One of the most prominent buzzwords in the last years is "Consumerization of IT". I think it was invented, after more and more execs brought their IPhone or IPad to work and told the IT people: "I want to have my email and stuff on it, because it looks so cool." They were also rightfully amazed by the ease of installation of apps and thought: Everything should work like this!
Due to the fact that the Apple devices are consumer devices some smart analyst jumped on it and named it "Consumerization of IT" ( my take on it :-)).
While I agree with anybody who wants to make life easier for business users, the term consumerization is the worst choice. This is because it implicates, that any business IT device can be replaced by a cheap consumer device accessing some omnipresent available standard service that solves all problems. This saves cost – and hurray – we have a great efficiency win!
To make this even more compelling employees should bring their own devices to work to make CFOs even happier. The buzzword for this is called "Bring Your Own Device" (BYOD) and I will dedicate the next blog post to it.
However, if not in the cozy environment of your living or a board meeting room, this approach has some nasty implications.
Consumer devices are not really designed for productive or heavy duty every day use. You normally do not even use them at the office for writing papers etc. because they do not have a great data input experience. They are mainly designed to consume content, right?
This criticism is not even taking into consideration different unfriendly environments that today’s professional IT devices endure in factory or field without complaint.
If you want to use consumer devices there, you will loose productivity, need to protect them and you should be prepared to replace them more frequently. This makes their use more expensive and I will leave it to you to calculate the breakeven point against a professional device in one of your own scenarios.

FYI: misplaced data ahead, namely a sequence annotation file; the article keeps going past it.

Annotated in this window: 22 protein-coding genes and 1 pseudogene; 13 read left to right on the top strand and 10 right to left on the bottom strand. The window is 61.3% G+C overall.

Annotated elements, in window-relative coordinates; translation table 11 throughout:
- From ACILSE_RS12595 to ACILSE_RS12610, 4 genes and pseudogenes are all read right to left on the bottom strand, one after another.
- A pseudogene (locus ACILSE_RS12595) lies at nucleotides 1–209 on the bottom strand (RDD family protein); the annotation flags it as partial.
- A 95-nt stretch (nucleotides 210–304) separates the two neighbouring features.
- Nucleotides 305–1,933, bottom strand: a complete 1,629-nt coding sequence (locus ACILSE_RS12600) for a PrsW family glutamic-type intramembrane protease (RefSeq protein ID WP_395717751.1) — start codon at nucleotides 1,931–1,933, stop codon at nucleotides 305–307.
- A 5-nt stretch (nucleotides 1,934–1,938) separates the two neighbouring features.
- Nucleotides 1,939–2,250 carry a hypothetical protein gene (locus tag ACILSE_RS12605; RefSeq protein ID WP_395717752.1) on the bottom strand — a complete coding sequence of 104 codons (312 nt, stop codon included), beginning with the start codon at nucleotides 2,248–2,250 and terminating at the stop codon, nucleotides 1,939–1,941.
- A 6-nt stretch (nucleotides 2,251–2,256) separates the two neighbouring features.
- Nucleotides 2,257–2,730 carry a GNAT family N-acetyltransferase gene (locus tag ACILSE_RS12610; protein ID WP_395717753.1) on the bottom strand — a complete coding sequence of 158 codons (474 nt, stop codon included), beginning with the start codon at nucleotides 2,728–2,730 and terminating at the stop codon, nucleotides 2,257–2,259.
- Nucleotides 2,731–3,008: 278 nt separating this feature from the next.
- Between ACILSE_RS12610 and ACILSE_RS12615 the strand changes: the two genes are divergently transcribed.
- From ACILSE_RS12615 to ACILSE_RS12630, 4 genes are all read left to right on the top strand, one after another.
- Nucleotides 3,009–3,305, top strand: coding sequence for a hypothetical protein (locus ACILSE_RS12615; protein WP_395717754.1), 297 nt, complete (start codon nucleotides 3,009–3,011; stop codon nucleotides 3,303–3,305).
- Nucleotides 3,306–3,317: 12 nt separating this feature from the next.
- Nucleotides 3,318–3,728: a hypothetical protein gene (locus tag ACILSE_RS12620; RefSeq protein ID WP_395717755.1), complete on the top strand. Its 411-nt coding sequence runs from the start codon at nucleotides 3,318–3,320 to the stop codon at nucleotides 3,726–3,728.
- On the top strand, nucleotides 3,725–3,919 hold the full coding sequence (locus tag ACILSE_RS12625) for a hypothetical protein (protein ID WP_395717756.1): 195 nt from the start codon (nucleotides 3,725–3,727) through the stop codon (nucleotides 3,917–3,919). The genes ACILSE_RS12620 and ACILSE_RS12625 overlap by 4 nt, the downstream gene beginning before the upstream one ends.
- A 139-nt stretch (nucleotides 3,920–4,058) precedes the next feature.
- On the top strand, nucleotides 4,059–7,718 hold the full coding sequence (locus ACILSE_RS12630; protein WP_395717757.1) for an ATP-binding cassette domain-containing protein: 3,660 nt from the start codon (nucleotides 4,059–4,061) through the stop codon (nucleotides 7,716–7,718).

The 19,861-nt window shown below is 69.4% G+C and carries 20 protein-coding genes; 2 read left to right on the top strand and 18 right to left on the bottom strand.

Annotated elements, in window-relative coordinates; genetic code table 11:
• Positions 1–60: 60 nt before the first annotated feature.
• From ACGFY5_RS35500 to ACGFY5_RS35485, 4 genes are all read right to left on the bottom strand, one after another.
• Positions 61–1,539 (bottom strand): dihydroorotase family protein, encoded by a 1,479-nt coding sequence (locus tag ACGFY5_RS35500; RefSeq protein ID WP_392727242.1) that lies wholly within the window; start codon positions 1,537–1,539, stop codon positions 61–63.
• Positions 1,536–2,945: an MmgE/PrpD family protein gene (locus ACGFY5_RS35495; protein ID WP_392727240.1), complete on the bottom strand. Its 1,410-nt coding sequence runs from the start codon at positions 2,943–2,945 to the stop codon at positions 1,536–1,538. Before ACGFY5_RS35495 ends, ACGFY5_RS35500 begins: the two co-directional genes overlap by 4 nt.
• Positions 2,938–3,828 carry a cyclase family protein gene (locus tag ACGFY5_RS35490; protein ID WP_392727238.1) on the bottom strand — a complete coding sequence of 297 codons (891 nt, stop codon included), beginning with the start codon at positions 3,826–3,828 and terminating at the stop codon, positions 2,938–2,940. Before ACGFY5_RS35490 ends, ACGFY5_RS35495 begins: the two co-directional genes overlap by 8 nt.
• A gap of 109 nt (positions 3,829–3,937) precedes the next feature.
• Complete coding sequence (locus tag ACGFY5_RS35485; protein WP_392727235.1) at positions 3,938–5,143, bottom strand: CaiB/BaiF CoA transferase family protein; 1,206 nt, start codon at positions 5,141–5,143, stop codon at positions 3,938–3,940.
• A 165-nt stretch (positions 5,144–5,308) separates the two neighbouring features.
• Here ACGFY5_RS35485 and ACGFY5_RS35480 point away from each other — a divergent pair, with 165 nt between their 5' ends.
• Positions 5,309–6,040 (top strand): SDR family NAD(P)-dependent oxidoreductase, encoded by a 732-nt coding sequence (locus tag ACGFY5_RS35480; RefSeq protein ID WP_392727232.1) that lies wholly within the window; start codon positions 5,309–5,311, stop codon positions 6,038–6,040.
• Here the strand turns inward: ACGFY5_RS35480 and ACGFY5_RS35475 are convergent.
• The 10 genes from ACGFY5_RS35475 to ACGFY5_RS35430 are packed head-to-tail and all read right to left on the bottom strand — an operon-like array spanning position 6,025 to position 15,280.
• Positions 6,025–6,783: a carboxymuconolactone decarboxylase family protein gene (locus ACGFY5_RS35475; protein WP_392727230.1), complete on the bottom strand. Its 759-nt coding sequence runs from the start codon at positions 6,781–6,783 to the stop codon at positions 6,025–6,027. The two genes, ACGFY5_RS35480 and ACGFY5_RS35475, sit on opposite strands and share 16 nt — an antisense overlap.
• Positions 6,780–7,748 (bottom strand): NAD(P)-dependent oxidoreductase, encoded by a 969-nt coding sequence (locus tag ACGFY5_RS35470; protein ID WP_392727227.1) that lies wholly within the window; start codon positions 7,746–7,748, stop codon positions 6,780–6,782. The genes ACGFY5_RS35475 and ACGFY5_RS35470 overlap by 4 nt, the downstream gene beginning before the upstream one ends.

We also need take into account that existing services might need to be adapted for the new devices, apps need to be written and certified by the device vendor or custom deployment strategies need to be implemented. This all has to be done, because the “One-Service-Solves-All” backend, of course, does not exist and never will.
As you can see, if you dig into it, the easy consumer stuff story is getting more and more complex! Why?
Because business processes are more demanding than a device game or a content app showing web pages. Wow, who would have thought this?
And it is exactly this, which will lead any consumerization attempt of business scenarios into a big dilemma – oversimplification.
Oversimplification leads to solutions offering processes that do not really fit the requirement scenarios and therefore these are going to fail.
I am really afraid, that a lot of customers jumping the consumerization train will realize this in a quite advanced state of their project and then it is going to cost them significant money.
This said, it must correctly be stated, that in certain end customer facing scenarios apps on consumer devices can be an interesting asset to a business solution, but I would leave them there, as one part of a professional solution.
To me “Consumerization of IT” is a dangerous, very misleading term.